Tuesday, December 17, 2013

Busy Times, Thoughtful Times

You know, as a teacher, it's difficult to know whether or not your students like you or not.  There's not a lot of praise in the line of work, at least not formally.  But I don't think it's why a person gets into this line of work anyway.  You have to be pretty sure of yourself, that's for certain!

This time of year, though, is a time that people, especially kids, make sure their teacher knows they are appreciated.  It comes in the form of chocolates, gift cards, poinsettias, notes, books, secret santa gifts, dog treats for my dog, and most importantly, hugs.

However, praise aside, the real gratification a teacher gets is the one that is hard won.  After going over and over a skill or an idea or a concept numerous times, and seeing the look on the child's face when they get it, it is really hard not to have that warm, fuzzy feeling.  Those are bonding times, and hopefully those moments are the ones the child will look back on some day and think, "That teacher really cared about me."

It makes the busy-ness and the work worthwhile.  I'm glad I'm a teacher.


Tuesday, November 19, 2013

Things I Love, 2013

In looking through my old posts, I found a few of these posts, and they always seemed to be in the Fall.  I need to update, since it's been awhile, so here it is, in no particular order:

1.  Bo.  He's so fun, and brought so much to our family.  We waited a long time for a dog.  I think we got the best one.
2.  Studying.  I'm drawn to it, and am most content when I'm learning something new.
3.  Scented candles.  They always make things pleasant.
4.  Starry nights.  I love looking at the stars.
5.  Friends.  Sharing and caring is always good.
6.  A good tv show.  Like Downton Abbey.
7.  Friends and tv together.  Like a Downton Abbey tea party.
8.  Spelling Bees, when they're over.  The gasps and anticipation from the kids in the audience is priceless!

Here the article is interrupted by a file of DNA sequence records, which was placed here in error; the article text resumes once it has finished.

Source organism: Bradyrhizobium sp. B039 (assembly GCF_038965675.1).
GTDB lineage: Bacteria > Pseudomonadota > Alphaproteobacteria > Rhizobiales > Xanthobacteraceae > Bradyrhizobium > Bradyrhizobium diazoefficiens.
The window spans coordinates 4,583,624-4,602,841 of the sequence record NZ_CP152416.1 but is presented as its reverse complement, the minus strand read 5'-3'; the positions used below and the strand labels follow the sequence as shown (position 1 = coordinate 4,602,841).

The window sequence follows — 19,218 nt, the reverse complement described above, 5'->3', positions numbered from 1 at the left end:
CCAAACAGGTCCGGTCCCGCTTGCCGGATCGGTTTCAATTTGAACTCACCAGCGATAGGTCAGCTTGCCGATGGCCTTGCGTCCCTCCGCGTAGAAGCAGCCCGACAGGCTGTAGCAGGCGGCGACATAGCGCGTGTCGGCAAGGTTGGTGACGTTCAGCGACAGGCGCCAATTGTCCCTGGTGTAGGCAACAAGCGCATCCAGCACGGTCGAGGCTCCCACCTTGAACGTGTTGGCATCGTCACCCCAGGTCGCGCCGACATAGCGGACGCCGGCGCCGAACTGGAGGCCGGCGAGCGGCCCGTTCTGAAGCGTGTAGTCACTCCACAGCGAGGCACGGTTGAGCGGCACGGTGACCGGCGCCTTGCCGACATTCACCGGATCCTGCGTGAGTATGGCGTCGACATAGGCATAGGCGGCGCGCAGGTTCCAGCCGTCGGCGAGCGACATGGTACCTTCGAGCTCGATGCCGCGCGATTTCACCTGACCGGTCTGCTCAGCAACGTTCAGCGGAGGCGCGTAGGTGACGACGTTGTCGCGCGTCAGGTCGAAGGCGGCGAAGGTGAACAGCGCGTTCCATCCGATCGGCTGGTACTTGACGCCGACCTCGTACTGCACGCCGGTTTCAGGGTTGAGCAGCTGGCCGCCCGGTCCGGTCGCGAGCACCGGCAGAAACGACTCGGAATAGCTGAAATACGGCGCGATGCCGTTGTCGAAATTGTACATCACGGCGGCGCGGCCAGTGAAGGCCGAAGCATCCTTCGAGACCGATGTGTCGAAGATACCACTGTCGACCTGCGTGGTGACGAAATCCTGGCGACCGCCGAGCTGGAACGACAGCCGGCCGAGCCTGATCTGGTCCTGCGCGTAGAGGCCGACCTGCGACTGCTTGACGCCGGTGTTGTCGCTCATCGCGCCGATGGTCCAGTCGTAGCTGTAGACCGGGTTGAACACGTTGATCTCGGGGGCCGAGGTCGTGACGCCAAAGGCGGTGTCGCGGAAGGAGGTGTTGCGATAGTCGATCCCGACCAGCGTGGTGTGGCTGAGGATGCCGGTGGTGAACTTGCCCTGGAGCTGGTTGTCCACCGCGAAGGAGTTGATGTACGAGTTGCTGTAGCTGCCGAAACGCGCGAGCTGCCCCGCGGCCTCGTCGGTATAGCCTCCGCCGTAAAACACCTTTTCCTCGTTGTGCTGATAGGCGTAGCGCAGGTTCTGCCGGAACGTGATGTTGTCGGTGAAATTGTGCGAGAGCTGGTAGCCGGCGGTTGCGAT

9.  Hanging out with my kids.  They are pretty neat people.  I like them a lot.
10.  A good laugh with Big Dad.  He keeps things fun.
11.  Chocolate Chess Pie.
12.  Thanksgiving at the White's.  Our kids look forward to it every year.
13.  The first fire in the fireplace.
14.  The first snow.
15.  Christmas dinner, and everything before that.
16.  College acceptance letters.
17.  A good night's sleep.
18.  My new iPhone.
19.  Still love that "Ooohhhh" when kids learn something new.
20.  Kids who learn they really do know how to write!

Things That make me go "ew."
1.  Pride-it actually makes me sick to my stomach.
2.  Peace at the cost of someone else's dignity.
3.  Deceit
4.  Liars
5.  Feigned caring
6.  Masks.

I think the good far outweighs the bad.  And I can choose who I let into my world, blood or not.  I choose those who love me and mine for who we are, and I choose to leave out those who don't have our backs.  Life is too short to be filled with junk.

Friday, November 08, 2013

Exploration and Moonshot Thinking

Our gifted class is studying exploration this year, and as always, I'm learning more than the kids.  I really wish I could have learned like this when I was their age!  The idea of exploration is contingent on curiosity, and after studying people like the Vikings, or Lewis and Clark, we came up with a list of attributes that are crucial for an explorer to have.  They are, in no particular order:

1. Goal setters
2. Prepared
3. Creative
4. Curious
5. Risk takers
6. Have a sense of higher purpose

There were more, but the class seemed to focus on these the most.  We decided to use them as a guide for their future projects.